The bull notices us. Andy talks louder to get his attention – if the bull knows we are there then he will be less afraid. Unfortunately the bull does not like us. He huffs a little and paws the ground. His horn is facing us. You can sense the collective tension of the group, how we all edge back a little. Andy reassures us, then makes a metallic sound with his rifle, as if he is preparing to shoot. The rhino spooks a little and comes closer. Andy stands up and waves the rifle around, shouting at the rhino. Finally the bull responds and turns away. Panic over. We stalk a little further into the bush, following the rhinos, but when we come across another of the groups we leave in search of other game. Throughout the course of the day we see spiders, deer, antelope, eland, hippo and crocodile, all at close quarters.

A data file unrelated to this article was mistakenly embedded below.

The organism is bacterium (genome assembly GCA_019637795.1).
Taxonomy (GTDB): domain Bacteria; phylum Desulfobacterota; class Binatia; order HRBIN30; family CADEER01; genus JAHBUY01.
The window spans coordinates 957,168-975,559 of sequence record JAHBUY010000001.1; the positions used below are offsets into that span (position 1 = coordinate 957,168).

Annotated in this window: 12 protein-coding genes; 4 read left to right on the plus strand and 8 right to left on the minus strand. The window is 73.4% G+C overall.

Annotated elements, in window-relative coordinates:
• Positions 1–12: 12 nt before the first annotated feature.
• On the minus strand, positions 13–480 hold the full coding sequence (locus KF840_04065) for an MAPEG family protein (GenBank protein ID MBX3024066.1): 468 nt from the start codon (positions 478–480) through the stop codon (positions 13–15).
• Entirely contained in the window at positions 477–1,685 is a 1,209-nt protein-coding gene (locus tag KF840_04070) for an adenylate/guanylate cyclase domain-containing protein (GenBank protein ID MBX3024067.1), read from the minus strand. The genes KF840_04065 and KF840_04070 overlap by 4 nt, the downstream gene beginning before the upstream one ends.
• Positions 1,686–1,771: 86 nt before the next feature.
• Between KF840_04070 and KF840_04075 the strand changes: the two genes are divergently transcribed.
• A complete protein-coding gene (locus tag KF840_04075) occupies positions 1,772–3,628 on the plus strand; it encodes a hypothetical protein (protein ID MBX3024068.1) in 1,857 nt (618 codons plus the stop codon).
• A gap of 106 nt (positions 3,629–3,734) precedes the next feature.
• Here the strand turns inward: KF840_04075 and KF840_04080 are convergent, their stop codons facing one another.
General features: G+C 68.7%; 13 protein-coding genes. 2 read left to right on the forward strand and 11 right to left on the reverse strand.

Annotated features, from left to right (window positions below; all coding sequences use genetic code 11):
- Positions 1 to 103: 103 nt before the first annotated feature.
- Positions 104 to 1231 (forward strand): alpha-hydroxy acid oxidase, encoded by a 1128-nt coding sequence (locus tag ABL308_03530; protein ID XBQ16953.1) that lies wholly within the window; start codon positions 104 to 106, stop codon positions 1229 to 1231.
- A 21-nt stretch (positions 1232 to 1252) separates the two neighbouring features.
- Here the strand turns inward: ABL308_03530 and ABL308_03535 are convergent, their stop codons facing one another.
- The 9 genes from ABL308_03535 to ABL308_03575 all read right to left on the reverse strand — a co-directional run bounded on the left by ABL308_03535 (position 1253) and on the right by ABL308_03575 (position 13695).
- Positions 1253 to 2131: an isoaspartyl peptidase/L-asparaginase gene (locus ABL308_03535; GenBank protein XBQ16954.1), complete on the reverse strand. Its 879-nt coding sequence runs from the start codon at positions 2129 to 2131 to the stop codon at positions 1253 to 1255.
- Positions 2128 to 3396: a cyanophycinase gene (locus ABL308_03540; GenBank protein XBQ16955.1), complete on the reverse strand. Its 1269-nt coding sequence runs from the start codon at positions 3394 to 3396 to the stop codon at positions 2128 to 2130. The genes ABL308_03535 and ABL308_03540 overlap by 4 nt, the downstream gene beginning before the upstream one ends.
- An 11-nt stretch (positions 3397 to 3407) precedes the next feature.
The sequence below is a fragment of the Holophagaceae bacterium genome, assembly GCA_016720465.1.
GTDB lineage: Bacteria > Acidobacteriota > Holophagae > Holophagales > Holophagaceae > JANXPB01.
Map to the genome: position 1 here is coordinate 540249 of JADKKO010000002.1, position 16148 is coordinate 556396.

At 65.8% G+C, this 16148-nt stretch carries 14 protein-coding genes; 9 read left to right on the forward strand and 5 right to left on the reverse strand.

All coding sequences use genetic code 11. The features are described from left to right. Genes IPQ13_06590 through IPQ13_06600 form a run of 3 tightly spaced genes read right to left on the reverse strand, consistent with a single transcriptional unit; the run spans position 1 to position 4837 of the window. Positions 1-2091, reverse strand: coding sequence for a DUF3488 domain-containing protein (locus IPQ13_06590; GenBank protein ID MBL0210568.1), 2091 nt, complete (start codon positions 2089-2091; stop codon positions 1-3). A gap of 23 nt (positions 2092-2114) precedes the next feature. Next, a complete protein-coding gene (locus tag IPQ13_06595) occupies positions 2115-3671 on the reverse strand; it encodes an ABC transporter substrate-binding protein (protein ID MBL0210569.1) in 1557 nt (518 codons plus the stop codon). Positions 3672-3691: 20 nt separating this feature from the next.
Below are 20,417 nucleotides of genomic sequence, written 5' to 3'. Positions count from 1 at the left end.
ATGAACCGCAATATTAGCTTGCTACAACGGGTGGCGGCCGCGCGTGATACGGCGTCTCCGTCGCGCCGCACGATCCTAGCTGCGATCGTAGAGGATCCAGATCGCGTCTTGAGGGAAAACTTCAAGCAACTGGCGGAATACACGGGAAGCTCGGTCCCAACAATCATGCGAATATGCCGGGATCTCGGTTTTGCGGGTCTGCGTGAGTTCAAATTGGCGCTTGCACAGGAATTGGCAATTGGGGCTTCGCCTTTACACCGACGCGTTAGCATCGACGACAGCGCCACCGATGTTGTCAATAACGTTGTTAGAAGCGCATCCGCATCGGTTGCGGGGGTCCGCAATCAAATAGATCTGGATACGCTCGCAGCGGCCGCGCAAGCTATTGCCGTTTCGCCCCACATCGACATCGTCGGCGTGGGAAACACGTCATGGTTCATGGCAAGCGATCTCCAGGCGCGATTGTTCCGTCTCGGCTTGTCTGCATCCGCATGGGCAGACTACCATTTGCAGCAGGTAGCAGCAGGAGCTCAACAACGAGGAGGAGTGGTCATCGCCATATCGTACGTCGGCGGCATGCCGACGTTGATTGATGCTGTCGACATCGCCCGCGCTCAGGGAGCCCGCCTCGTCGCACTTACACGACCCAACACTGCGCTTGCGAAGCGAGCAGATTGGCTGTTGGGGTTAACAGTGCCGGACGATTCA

As if that wasn’t enough, we left Andy for a different part of Matopos Park – the historical side. After a 45minute trek up a mountain (you’d think I would have had enough with mountains already!) we arrived at a cave with bushman paintings over 6000 years old. These are the kind of stick man and animal paintings you see in the history books as children – but I could never imagine actually coming up close to see them. Africa is still untouched that way – you can get up close and personal to ancient things and wondrous animals that you never could in the Western world.

A bit further up the mountain and we had some of the best views in Africa. The Matopos are built up of huge granite blocks all balanced on top of each other. You can’t even imagine how they stay stable – some huge rocks seem destined to fall, balancing on a tiny boulder. It was standing on that mountain that made us all so glad to be on the trip – no matter what or who we may have given up to be there.